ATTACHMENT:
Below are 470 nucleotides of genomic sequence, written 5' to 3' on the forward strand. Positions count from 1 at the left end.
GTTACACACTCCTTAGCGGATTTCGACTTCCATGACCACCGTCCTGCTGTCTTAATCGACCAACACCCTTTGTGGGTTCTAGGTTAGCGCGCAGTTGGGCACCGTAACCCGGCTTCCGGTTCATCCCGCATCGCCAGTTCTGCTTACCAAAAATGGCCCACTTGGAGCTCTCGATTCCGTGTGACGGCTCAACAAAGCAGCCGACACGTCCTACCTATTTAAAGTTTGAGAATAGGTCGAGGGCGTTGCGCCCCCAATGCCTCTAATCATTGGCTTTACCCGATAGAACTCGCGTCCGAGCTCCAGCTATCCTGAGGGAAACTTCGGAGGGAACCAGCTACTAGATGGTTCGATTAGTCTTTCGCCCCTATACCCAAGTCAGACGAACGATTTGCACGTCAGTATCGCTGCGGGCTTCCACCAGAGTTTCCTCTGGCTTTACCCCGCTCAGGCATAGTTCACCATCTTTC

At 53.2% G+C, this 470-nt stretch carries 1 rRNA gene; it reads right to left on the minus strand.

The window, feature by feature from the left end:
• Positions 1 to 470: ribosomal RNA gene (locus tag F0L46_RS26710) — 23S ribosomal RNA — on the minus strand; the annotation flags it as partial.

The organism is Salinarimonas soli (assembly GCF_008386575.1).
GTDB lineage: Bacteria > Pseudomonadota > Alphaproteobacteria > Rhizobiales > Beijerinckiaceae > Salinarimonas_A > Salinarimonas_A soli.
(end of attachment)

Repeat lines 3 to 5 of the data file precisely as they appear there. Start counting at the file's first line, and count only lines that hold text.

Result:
At 53.2% G+C, this 470-nt stretch carries 1 rRNA gene; it reads right to left on the minus strand.

The window, feature by feature from the left end:
• Positions 1 to 470: ribosomal RNA gene (locus tag F0L46_RS26710) — 23S ribosomal RNA — on the minus strand; the annotation flags it as partial.